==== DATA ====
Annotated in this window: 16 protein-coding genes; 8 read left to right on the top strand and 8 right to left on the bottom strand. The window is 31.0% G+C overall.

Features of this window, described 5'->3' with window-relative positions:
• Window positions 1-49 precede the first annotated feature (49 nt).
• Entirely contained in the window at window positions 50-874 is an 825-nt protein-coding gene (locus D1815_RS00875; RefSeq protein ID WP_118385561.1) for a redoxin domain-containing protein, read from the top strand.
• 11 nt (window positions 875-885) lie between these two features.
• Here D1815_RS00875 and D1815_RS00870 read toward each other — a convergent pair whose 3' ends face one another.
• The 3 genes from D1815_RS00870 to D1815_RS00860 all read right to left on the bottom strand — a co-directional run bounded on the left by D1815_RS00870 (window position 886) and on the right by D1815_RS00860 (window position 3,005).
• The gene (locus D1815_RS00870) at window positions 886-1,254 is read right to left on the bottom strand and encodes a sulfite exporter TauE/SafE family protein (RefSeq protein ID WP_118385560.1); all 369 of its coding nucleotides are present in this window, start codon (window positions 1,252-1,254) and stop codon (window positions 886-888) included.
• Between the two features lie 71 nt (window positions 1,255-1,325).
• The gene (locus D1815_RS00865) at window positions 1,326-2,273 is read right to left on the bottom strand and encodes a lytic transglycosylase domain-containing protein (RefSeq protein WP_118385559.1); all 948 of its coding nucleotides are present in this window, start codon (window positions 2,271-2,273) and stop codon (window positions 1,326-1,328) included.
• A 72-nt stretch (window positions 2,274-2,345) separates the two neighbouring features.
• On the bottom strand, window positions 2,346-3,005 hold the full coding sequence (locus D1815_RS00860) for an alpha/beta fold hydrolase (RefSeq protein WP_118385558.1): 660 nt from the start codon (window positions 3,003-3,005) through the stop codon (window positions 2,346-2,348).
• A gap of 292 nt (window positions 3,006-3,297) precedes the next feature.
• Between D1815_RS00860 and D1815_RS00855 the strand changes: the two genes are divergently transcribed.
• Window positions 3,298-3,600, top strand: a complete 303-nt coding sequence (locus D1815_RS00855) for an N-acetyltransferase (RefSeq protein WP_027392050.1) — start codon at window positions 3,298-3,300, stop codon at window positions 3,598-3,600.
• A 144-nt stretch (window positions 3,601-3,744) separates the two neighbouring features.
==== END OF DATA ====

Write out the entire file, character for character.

Annotated in this window: 16 protein-coding genes; 8 read left to right on the top strand and 8 right to left on the bottom strand. The window is 31.0% G+C overall.

Features of this window, described 5'->3' with window-relative positions:
• Window positions 1-49 precede the first annotated feature (49 nt).
• Entirely contained in the window at window positions 50-874 is an 825-nt protein-coding gene (locus D1815_RS00875; RefSeq protein ID WP_118385561.1) for a redoxin domain-containing protein, read from the top strand.
• 11 nt (window positions 875-885) lie between these two features.
• Here D1815_RS00875 and D1815_RS00870 read toward each other — a convergent pair whose 3' ends face one another.
• The 3 genes from D1815_RS00870 to D1815_RS00860 all read right to left on the bottom strand — a co-directional run bounded on the left by D1815_RS00870 (window position 886) and on the right by D1815_RS00860 (window position 3,005).
• The gene (locus D1815_RS00870) at window positions 886-1,254 is read right to left on the bottom strand and encodes a sulfite exporter TauE/SafE family protein (RefSeq protein ID WP_118385560.1); all 369 of its coding nucleotides are present in this window, start codon (window positions 1,252-1,254) and stop codon (window positions 886-888) included.
• Between the two features lie 71 nt (window positions 1,255-1,325).
• The gene (locus D1815_RS00865) at window positions 1,326-2,273 is read right to left on the bottom strand and encodes a lytic transglycosylase domain-containing protein (RefSeq protein WP_118385559.1); all 948 of its coding nucleotides are present in this window, start codon (window positions 2,271-2,273) and stop codon (window positions 1,326-1,328) included.
• A 72-nt stretch (window positions 2,274-2,345) separates the two neighbouring features.
• On the bottom strand, window positions 2,346-3,005 hold the full coding sequence (locus D1815_RS00860) for an alpha/beta fold hydrolase (RefSeq protein WP_118385558.1): 660 nt from the start codon (window positions 3,003-3,005) through the stop codon (window positions 2,346-2,348).
• A gap of 292 nt (window positions 3,006-3,297) precedes the next feature.
• Between D1815_RS00860 and D1815_RS00855 the strand changes: the two genes are divergently transcribed.
• Window positions 3,298-3,600, top strand: a complete 303-nt coding sequence (locus D1815_RS00855) for an N-acetyltransferase (RefSeq protein WP_027392050.1) — start codon at window positions 3,298-3,300, stop codon at window positions 3,598-3,600.
• A 144-nt stretch (window positions 3,601-3,744) separates the two neighbouring features.